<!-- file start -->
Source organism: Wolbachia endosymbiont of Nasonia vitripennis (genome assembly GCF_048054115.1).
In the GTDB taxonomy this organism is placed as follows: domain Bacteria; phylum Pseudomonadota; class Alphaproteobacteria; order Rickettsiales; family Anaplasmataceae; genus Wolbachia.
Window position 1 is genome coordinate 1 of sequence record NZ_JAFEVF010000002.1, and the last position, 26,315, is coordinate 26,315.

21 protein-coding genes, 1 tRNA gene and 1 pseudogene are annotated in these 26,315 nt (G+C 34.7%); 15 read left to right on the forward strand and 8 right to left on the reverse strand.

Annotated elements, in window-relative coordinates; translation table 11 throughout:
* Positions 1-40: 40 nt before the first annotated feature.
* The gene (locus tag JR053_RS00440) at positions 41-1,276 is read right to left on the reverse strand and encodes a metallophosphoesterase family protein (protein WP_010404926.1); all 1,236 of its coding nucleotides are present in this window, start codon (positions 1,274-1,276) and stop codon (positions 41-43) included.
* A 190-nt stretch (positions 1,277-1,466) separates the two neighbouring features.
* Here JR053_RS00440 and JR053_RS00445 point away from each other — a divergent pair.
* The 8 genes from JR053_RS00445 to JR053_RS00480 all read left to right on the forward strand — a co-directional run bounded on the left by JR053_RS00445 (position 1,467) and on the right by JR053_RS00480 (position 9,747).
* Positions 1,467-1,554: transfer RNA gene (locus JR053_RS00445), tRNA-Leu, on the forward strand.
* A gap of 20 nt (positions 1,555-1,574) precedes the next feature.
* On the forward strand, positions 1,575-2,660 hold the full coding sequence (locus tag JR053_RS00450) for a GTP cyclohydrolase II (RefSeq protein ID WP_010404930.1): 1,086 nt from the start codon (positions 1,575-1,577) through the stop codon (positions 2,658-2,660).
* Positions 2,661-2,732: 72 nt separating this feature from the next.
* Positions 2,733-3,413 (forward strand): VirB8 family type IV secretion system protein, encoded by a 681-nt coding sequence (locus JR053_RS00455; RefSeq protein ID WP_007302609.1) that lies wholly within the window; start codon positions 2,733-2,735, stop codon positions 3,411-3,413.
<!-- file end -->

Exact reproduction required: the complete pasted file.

Source organism: Wolbachia endosymbiont of Nasonia vitripennis (genome assembly GCF_048054115.1).
In the GTDB taxonomy this organism is placed as follows: domain Bacteria; phylum Pseudomonadota; class Alphaproteobacteria; order Rickettsiales; family Anaplasmataceae; genus Wolbachia.
Window position 1 is genome coordinate 1 of sequence record NZ_JAFEVF010000002.1, and the last position, 26,315, is coordinate 26,315.

21 protein-coding genes, 1 tRNA gene and 1 pseudogene are annotated in these 26,315 nt (G+C 34.7%); 15 read left to right on the forward strand and 8 right to left on the reverse strand.

Annotated elements, in window-relative coordinates; translation table 11 throughout:
* Positions 1-40: 40 nt before the first annotated feature.
* The gene (locus tag JR053_RS00440) at positions 41-1,276 is read right to left on the reverse strand and encodes a metallophosphoesterase family protein (protein WP_010404926.1); all 1,236 of its coding nucleotides are present in this window, start codon (positions 1,274-1,276) and stop codon (positions 41-43) included.
* A 190-nt stretch (positions 1,277-1,466) separates the two neighbouring features.
* Here JR053_RS00440 and JR053_RS00445 point away from each other — a divergent pair.
* The 8 genes from JR053_RS00445 to JR053_RS00480 all read left to right on the forward strand — a co-directional run bounded on the left by JR053_RS00445 (position 1,467) and on the right by JR053_RS00480 (position 9,747).
* Positions 1,467-1,554: transfer RNA gene (locus JR053_RS00445), tRNA-Leu, on the forward strand.
* A gap of 20 nt (positions 1,555-1,574) precedes the next feature.
* On the forward strand, positions 1,575-2,660 hold the full coding sequence (locus tag JR053_RS00450) for a GTP cyclohydrolase II (RefSeq protein ID WP_010404930.1): 1,086 nt from the start codon (positions 1,575-1,577) through the stop codon (positions 2,658-2,660).
* Positions 2,661-2,732: 72 nt separating this feature from the next.
* Positions 2,733-3,413 (forward strand): VirB8 family type IV secretion system protein, encoded by a 681-nt coding sequence (locus JR053_RS00455; RefSeq protein ID WP_007302609.1) that lies wholly within the window; start codon positions 2,733-2,735, stop codon positions 3,411-3,413.